------------------------------------------------------------------- Like Prohibition, The Drug War Is Doomed To Fail (Virginia Libertarian's Letter To Editor Of 'Washington Times' Responds To US Representative Bill McCollum's Assertion That 'We Could Have A Virtually Drug-Free America In Three Or Four Years') Date: Sat, 04 Apr 1998 20:36:56 -0500 To: DrugSense News Service (firstname.lastname@example.org) From: Richard Lake (email@example.com) Subject: MN: US VA: PUB LTE: Like Prohibition, The Drug War Is Doomed To Fail Sender: firstname.lastname@example.org Newshawk: (email@example.com) (Craig Schroer) Source: Washington Times Contact: firstname.lastname@example.org Website: http://www.washtimes.com/ Pubdate: March 12, 1998, Thursday LIKE PROHIBITION, THE DRUG WAR IS DOOMED TO FAIL "We could have a virtually drug-free America in three or four years," according to Rep. Bill McCollum in his March 10 commentary, "Waving the white flag in drug war?" Mr. McCollum believes we should develop a strategy and apply whatever resources are necessary to win the drug war. Unfortunately, he offers nothing new. Since the 1920s, the U.S. government has prohibited an array of ingestible substances, including alcohol, marijuana, cocaine, heroin, LSD and many others. Though the government eventually saw the error of its ways and re-legalized alcohol, it can't seem to make the same connection with other illegal substances. All drugs were legal for most of our history and never were much of a public concern. Only when the government took upon itself to decide what individuals may or may not put into their own bodies did we have mass arrests of otherwise law-abiding citizens, corruption and graft running rampant through all sectors of the government, overcrowded prisons and courts, an enormous number of rich and powerful criminal gangs and much more. Government officials such as Mr. McCollum will never force America to be drug free - only less free. I am tired of hearing the same old plans I have heard for 30 years and statements about how we are winning the war when one party is in charge and losing the war when the other party is running the show. Please negotiate a surrender so we can live in peace, as this futile war is being fought in my neighborhood. "Prohibition . . . goes beyond the bounds of reason in that it attempts to control a man's appetite by legislation and makes a crime out of things that are not crimes. . . . A prohibition law strikes a blow at the very principles upon which our government was founded," Abraham Lincoln said. I challenge Mr. McCollum to act more like an American congressman and less like a central-planning Soviet-style poli-bureaucrat. TOMAS R. ESTRADA-PALMA Vice chairman Virginia Libertarian Party Woodbridge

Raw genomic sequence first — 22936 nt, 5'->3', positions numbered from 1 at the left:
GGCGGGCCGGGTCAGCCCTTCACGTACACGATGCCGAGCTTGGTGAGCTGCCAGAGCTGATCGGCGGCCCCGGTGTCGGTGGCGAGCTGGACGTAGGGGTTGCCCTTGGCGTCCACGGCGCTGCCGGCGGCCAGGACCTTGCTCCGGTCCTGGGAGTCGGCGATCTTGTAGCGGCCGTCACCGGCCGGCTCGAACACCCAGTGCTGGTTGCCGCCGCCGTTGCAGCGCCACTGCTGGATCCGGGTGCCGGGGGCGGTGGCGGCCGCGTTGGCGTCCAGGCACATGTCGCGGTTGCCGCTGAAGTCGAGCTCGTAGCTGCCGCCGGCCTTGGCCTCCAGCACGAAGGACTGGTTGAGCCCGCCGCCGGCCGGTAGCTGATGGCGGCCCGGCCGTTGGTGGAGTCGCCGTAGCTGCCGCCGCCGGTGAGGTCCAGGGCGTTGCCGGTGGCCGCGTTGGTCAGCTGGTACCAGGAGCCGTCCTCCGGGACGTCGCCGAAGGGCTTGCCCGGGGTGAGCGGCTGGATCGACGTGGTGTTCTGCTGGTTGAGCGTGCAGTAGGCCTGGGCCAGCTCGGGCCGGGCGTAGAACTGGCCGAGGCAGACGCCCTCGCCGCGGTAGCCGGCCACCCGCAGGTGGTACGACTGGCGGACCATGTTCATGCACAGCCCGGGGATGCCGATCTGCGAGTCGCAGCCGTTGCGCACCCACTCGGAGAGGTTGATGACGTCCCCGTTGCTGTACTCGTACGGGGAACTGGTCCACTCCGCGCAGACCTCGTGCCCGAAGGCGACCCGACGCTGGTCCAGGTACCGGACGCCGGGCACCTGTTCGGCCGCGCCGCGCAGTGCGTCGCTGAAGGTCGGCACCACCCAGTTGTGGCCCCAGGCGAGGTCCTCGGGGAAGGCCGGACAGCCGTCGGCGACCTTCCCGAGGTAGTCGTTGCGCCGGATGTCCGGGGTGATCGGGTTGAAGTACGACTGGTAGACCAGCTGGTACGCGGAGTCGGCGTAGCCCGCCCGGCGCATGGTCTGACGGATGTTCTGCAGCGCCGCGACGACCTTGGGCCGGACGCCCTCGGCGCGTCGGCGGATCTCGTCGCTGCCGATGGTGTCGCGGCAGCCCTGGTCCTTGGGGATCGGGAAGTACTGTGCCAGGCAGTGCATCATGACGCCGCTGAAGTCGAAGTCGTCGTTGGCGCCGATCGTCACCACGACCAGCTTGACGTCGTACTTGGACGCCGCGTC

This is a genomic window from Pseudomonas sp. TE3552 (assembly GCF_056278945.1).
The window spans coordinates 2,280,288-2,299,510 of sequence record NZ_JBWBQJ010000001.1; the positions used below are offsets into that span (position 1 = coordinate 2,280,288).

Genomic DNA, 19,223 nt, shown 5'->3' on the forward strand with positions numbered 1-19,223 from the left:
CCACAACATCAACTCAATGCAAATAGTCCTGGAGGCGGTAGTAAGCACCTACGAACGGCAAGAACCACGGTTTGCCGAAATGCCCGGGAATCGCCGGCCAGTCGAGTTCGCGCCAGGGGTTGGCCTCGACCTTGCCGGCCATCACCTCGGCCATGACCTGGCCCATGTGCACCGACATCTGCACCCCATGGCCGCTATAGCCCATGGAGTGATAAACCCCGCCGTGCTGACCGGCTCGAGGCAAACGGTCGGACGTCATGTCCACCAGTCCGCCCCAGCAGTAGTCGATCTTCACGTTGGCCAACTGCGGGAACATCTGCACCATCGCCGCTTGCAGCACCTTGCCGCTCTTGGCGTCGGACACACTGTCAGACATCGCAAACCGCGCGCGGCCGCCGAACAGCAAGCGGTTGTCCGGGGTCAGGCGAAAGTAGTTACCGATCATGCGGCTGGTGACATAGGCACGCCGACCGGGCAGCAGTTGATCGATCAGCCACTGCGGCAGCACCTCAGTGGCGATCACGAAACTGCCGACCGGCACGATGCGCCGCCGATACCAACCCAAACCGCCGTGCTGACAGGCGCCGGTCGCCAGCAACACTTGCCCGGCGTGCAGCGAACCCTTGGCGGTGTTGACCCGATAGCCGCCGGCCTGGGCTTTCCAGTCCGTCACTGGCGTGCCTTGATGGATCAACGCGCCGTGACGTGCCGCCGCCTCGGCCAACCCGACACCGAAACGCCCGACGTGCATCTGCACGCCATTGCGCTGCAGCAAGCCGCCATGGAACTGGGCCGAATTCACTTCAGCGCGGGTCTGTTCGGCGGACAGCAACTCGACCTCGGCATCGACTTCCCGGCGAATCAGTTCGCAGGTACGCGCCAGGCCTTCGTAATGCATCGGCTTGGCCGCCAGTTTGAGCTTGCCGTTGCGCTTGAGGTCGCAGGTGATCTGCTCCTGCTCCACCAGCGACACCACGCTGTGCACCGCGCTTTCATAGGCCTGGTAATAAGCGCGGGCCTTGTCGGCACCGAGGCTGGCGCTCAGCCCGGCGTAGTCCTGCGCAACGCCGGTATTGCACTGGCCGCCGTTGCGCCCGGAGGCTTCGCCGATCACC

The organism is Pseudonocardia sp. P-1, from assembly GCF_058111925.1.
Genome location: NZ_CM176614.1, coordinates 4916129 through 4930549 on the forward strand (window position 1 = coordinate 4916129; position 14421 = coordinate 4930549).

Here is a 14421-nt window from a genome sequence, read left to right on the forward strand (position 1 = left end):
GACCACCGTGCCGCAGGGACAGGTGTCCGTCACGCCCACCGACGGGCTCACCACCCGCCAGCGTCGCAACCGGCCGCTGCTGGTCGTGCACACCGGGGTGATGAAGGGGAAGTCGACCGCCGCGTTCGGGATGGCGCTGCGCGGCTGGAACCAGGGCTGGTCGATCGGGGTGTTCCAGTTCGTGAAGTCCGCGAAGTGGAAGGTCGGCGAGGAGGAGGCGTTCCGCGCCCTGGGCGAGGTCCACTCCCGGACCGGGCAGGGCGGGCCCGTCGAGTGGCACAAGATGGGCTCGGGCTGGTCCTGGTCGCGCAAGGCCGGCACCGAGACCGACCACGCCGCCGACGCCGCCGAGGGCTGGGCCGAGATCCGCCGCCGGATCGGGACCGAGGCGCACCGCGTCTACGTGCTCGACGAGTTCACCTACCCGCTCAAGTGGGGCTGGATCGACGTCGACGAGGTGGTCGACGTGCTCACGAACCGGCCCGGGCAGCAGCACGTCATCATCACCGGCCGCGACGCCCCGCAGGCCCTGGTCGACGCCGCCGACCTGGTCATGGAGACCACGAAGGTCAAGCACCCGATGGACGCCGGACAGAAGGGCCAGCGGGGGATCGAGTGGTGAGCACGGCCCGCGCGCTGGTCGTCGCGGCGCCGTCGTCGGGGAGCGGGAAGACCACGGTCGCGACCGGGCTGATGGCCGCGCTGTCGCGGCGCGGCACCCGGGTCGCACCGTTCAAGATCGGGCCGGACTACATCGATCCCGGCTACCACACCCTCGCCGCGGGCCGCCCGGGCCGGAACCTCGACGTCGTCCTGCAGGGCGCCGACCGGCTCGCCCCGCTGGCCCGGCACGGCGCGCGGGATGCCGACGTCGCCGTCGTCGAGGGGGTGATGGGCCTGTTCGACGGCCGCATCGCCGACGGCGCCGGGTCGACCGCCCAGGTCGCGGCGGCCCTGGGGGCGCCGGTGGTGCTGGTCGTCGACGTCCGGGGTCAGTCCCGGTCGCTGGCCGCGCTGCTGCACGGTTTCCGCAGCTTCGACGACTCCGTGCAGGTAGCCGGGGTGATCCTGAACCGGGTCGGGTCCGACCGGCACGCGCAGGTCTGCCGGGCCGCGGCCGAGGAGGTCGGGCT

------------------------------------------------------------------- Re - The Editor's Note On A Recent Letter, 'Drug Laws Aren't Oppressive' (Letter To Editor Of 'Calgary Sun' Says Marijuana Laws Are Indeed Oppressive) Date: Fri, 13 Mar 1998 01:11:22 -0800 To: email@example.com From: Olafur Brentmar